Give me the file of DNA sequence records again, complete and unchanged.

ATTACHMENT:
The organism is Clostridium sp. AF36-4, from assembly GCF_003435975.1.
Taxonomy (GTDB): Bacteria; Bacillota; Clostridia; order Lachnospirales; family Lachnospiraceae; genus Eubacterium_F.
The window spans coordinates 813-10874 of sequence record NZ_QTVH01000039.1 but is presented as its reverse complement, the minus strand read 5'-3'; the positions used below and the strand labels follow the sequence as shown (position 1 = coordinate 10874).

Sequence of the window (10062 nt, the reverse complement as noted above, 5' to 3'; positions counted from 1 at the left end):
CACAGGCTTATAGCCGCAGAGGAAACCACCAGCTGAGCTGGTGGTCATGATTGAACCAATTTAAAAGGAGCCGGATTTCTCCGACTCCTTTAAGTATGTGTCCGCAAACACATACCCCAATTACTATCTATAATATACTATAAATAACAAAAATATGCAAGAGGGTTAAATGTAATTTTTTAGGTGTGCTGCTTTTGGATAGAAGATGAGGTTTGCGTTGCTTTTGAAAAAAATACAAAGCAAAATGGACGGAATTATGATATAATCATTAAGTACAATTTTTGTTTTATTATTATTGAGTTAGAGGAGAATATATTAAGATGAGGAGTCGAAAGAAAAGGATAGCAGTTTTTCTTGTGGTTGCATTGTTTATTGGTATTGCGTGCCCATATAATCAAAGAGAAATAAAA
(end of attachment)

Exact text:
The organism is Clostridium sp. AF36-4, from assembly GCF_003435975.1.
Taxonomy (GTDB): Bacteria; Bacillota; Clostridia; order Lachnospirales; family Lachnospiraceae; genus Eubacterium_F.
The window spans coordinates 813-10874 of sequence record NZ_QTVH01000039.1 but is presented as its reverse complement, the minus strand read 5'-3'; the positions used below and the strand labels follow the sequence as shown (position 1 = coordinate 10874).

Sequence of the window (10062 nt, the reverse complement as noted above, 5' to 3'; positions counted from 1 at the left end):
CACAGGCTTATAGCCGCAGAGGAAACCACCAGCTGAGCTGGTGGTCATGATTGAACCAATTTAAAAGGAGCCGGATTTCTCCGACTCCTTTAAGTATGTGTCCGCAAACACATACCCCAATTACTATCTATAATATACTATAAATAACAAAAATATGCAAGAGGGTTAAATGTAATTTTTTAGGTGTGCTGCTTTTGGATAGAAGATGAGGTTTGCGTTGCTTTTGAAAAAAATACAAAGCAAAATGGACGGAATTATGATATAATCATTAAGTACAATTTTTGTTTTATTATTATTGAGTTAGAGGAGAATATATTAAGATGAGGAGTCGAAAGAAAAGGATAGCAGTTTTTCTTGTGGTTGCATTGTTTATTGGTATTGCGTGCCCATATAATCAAAGAGAAATAAAA